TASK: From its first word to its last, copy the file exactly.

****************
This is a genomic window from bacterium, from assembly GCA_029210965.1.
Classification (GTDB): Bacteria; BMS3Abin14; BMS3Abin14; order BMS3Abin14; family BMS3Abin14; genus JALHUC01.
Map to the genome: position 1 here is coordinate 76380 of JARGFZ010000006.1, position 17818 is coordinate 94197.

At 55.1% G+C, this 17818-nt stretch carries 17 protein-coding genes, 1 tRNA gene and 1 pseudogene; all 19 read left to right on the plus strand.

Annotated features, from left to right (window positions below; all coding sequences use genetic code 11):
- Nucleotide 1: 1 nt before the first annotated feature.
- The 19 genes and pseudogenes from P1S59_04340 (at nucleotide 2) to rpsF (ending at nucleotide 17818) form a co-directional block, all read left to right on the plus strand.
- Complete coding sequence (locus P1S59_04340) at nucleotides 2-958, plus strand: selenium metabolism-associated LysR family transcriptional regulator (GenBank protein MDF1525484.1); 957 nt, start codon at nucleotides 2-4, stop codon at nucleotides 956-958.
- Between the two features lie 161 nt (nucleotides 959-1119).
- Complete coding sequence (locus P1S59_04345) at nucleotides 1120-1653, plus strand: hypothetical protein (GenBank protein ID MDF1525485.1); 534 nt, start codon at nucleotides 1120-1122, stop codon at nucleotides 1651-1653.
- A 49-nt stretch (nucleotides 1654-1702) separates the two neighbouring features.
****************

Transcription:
This is a genomic window from bacterium, from assembly GCA_029210965.1.
Classification (GTDB): Bacteria; BMS3Abin14; BMS3Abin14; order BMS3Abin14; family BMS3Abin14; genus JALHUC01.
Map to the genome: position 1 here is coordinate 76380 of JARGFZ010000006.1, position 17818 is coordinate 94197.

At 55.1% G+C, this 17818-nt stretch carries 17 protein-coding genes, 1 tRNA gene and 1 pseudogene; all 19 read left to right on the plus strand.

Annotated features, from left to right (window positions below; all coding sequences use genetic code 11):
- Nucleotide 1: 1 nt before the first annotated feature.
- The 19 genes and pseudogenes from P1S59_04340 (at nucleotide 2) to rpsF (ending at nucleotide 17818) form a co-directional block, all read left to right on the plus strand.
- Complete coding sequence (locus P1S59_04340) at nucleotides 2-958, plus strand: selenium metabolism-associated LysR family transcriptional regulator (GenBank protein MDF1525484.1); 957 nt, start codon at nucleotides 2-4, stop codon at nucleotides 956-958.
- Between the two features lie 161 nt (nucleotides 959-1119).
- Complete coding sequence (locus P1S59_04345) at nucleotides 1120-1653, plus strand: hypothetical protein (GenBank protein ID MDF1525485.1); 534 nt, start codon at nucleotides 1120-1122, stop codon at nucleotides 1651-1653.
- A 49-nt stretch (nucleotides 1654-1702) separates the two neighbouring features.